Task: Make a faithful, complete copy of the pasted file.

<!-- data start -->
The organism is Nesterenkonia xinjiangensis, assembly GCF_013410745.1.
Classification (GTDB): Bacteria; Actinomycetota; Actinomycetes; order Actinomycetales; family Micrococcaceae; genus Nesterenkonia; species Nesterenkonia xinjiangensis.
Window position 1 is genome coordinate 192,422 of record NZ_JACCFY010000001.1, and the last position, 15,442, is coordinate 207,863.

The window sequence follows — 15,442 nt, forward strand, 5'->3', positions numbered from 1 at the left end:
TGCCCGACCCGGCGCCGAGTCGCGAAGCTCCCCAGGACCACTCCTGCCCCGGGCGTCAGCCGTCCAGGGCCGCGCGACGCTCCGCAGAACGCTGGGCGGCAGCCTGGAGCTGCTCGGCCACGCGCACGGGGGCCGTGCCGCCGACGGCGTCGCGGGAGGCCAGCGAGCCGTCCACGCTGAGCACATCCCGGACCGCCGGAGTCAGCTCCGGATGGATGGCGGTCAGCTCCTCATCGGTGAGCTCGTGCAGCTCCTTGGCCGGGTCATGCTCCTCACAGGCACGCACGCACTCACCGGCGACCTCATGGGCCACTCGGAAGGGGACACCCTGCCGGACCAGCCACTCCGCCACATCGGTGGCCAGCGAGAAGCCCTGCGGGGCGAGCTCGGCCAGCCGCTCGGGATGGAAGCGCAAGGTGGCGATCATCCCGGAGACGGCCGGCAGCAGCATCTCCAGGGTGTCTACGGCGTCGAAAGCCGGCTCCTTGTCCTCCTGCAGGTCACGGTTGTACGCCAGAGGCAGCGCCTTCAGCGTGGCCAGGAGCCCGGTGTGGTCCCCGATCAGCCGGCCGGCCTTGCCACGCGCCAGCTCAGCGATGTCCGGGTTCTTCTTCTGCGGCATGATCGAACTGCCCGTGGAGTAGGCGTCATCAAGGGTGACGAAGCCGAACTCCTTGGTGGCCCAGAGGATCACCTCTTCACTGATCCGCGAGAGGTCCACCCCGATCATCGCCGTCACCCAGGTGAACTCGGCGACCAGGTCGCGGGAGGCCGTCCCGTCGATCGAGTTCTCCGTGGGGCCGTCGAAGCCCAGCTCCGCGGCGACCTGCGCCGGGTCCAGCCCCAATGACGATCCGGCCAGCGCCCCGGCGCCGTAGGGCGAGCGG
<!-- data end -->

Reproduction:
The organism is Nesterenkonia xinjiangensis, assembly GCF_013410745.1.
Classification (GTDB): Bacteria; Actinomycetota; Actinomycetes; order Actinomycetales; family Micrococcaceae; genus Nesterenkonia; species Nesterenkonia xinjiangensis.
Window position 1 is genome coordinate 192,422 of record NZ_JACCFY010000001.1, and the last position, 15,442, is coordinate 207,863.

The window sequence follows — 15,442 nt, forward strand, 5'->3', positions numbered from 1 at the left end:
TGCCCGACCCGGCGCCGAGTCGCGAAGCTCCCCAGGACCACTCCTGCCCCGGGCGTCAGCCGTCCAGGGCCGCGCGACGCTCCGCAGAACGCTGGGCGGCAGCCTGGAGCTGCTCGGCCACGCGCACGGGGGCCGTGCCGCCGACGGCGTCGCGGGAGGCCAGCGAGCCGTCCACGCTGAGCACATCCCGGACCGCCGGAGTCAGCTCCGGATGGATGGCGGTCAGCTCCTCATCGGTGAGCTCGTGCAGCTCCTTGGCCGGGTCATGCTCCTCACAGGCACGCACGCACTCACCGGCGACCTCATGGGCCACTCGGAAGGGGACACCCTGCCGGACCAGCCACTCCGCCACATCGGTGGCCAGCGAGAAGCCCTGCGGGGCGAGCTCGGCCAGCCGCTCGGGATGGAAGCGCAAGGTGGCGATCATCCCGGAGACGGCCGGCAGCAGCATCTCCAGGGTGTCTACGGCGTCGAAAGCCGGCTCCTTGTCCTCCTGCAGGTCACGGTTGTACGCCAGAGGCAGCGCCTTCAGCGTGGCCAGGAGCCCGGTGTGGTCCCCGATCAGCCGGCCGGCCTTGCCACGCGCCAGCTCAGCGATGTCCGGGTTCTTCTTCTGCGGCATGATCGAACTGCCCGTGGAGTAGGCGTCATCAAGGGTGACGAAGCCGAACTCCTTGGTGGCCCAGAGGATCACCTCTTCACTGATCCGCGAGAGGTCCACCCCGATCATCGCCGTCACCCAGGTGAACTCGGCGACCAGGTCGCGGGAGGCCGTCCCGTCGATCGAGTTCTCCGTGGGGCCGTCGAAGCCCAGCTCCGCGGCGACCTGCGCCGGGTCCAGCCCCAATGACGATCCGGCCAGCGCCCCGGCGCCGTAGGGCGAGCGG